Seeds and grains for your sport diet
Times have changed from when we used to joke about folks who ate "nuts and berries". Today's athletes routinely enjoy nuts and berries and are now looking for ways to notch up their diets with more seeds (such as flax and chia) and whole grains (such as quinoa). This trend can enhance the health of both our bodies and the planet. That is, by choosing more plant foods, we'll end up eating less meat and animal protein. If each of us were to eat just one less pound of beef per week, greenhouse gas emissions would drop significantly.
While seeds and grains are health-enhancing choices to include in your sports diet, their nutritional value can sometimes get exaggerated. The following information offers a perspective on some "trendy" foods that are getting mainstreamed.
Nuts and seeds
Want to add a nice crunch, along with vitamins and minerals, to your sports diet? Sprinkle some slivered almonds, chopped walnuts, pistachios, sunflower and sesame seeds into your yogurt, cereal, salad, and smoothie. Nuts and seeds offer protein, healthy fats, fiber, vitamin E, magnesium, and many other nutrients. The fact that a plant grows from a nut or seed indicates it is life sustaining. Many nuts and seeds offer alpha linoleic acid, also known as A.L.A., a type of health-protective omega-3 polyunsaturated fat. While A.L.A. from plants is not as potent as the type of omega-3s found in fish, any omega-3 fat is better than none. But dieters beware! When you nonchalantly toss a few spoonfuls of nuts and seeds into your smoothies and salads to pump up their nutritional value, you can also easily toss in 100 to 400 calories. While vegans may need this protein and calorie boost, weight-conscious athletes who consume dairy and animal proteins might want to think twice.
Flax seeds, commonly consumed for their A.L.A. omega-3 fat benefits, need to be ground before being eaten. Otherwise, they pass through your intestines whole and undigested.
Chia seeds also offer A.L.A. omega-3 fats, but you don't need to grind them. Just sprinkle chia on yogurt and enjoy the crunch. When soaked in water for 10 minutes, chia seeds create a gel that can be used as a thickener for smoothies and as an alternative to eggs and oils in some recipes. The slimy consistency of soaked chia seeds can be tough to enjoy for some athletes. If you fall into the "no thank you camp", worry not. You have many other options for enjoyably consuming similar nutrients in other seeds and nuts.
Sunflower seeds have a mild, pleasing taste when added to salads, trail mix, or cold cereals. For people with peanut allergies, sunflower butter is a popular alternative to peanut butter.
Pumpkin seeds, also known as "pepitas", are slower to eat when you buy them in the shell. This can save unwanted calories.
Hemp seeds are touted as containing all the essential amino acids. Hemp adds a protein-boost to vegan diets, but at a high price. Hemp seeds costs about $15 per pound, as compared to soy nuts, that also have all the amino acids, about $3.50/lb.
Sesame seeds have a gentle flavor and make a nice addition to stir-fried tofu or chicken. Although sesame seeds are touted as being calcium-rich, their calcium is poorly absorbed.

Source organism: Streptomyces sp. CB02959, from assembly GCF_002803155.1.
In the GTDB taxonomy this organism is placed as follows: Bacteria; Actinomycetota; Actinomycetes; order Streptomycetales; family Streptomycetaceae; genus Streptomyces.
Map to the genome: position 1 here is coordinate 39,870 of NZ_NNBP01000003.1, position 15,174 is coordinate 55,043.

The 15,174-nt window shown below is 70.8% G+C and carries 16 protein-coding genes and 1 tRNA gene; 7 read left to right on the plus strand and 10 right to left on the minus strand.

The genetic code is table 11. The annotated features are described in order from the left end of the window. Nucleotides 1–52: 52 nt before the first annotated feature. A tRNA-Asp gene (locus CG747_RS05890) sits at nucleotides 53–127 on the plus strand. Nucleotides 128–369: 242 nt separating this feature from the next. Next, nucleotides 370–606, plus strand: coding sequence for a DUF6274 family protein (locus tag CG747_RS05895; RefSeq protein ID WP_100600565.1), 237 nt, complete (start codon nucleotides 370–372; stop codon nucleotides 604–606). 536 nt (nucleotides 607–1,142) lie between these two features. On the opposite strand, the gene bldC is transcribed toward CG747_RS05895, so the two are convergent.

Chopped nuts, such as walnuts or slivered almonds, add a protein boost — but not as much of a protein bonus as many athletes think. If you ate half a cup of walnuts (two man-sized handfuls), you'd get only 8 grams of protein. For the same calories, you could add 1.5 cups of cottage cheese to your salad and get five times more protein (40 grams).
Both whole and refined grain foods offer carbohydrates that easily fuel your muscles. Whole grains include whole wheat, brown rice, corn (including popcorn), oats, barley, millet, and quinoa. Unrefined grains offer trace minerals, such as magnesium and copper, that refined grains don't offer because they are lost in processing. However, most refined grains are enriched with B-vitamins and iron, two important nutrients for athletes. So, if you end up eating some white pasta or bread, there's no need to fret! Dietary guidelines allow for half of the grains you consume to be refined.
Quinoa is actually a seed, but we eat it as a grain, and it offers more protein than other grains. But take note: quinoa is not a protein powerhouse, so eat it with tofu, beans or yogurt to reach the target of 20 to 30 grams protein per meal. Quinoa is also expensive: $6 per pound, as compared to brown rice at $1.50 per pound.
The bottom line: wWhen you resolve to "eat healthier", be sure to create a sustainable plan that will offer lifelong enjoyment. While you want to explore new foods, you don't have to routinely choke down seeds and whole grains that do not really please your taste buds. By filling your meals with a variety of wholesome foods - including generous portions of colorful fruits and vegetables - you will be able to consume abundant nutrients that invest in both good health and top performance. Plus, you will also help save the planet when you choose more seeds and grains instead of steaks and chops.
Credits - WorldwideRunning.com would like to thank Nancy Clark for the permission to reprint the article "Expanding Your Sports Diet: Seeds and Grains" by Nancy Clark. Text © by Nancy Clark. Boston-area sports nutritionist Nancy Clark, MS, RD, counsels both casual and competitive athletes at her private practice in Newton, Massachusetts (tel. 617-795-1875), where she helps both fitness exercisers and competitive athletes create winning food plans. Her best-selling "Sports Nutrition Guidebook" and her food guides for marathoners, cyclists and soccer players are available at NancyClarkRD.com. For workshops and online education, visit NutritionSportsExerciseCEUS.com.
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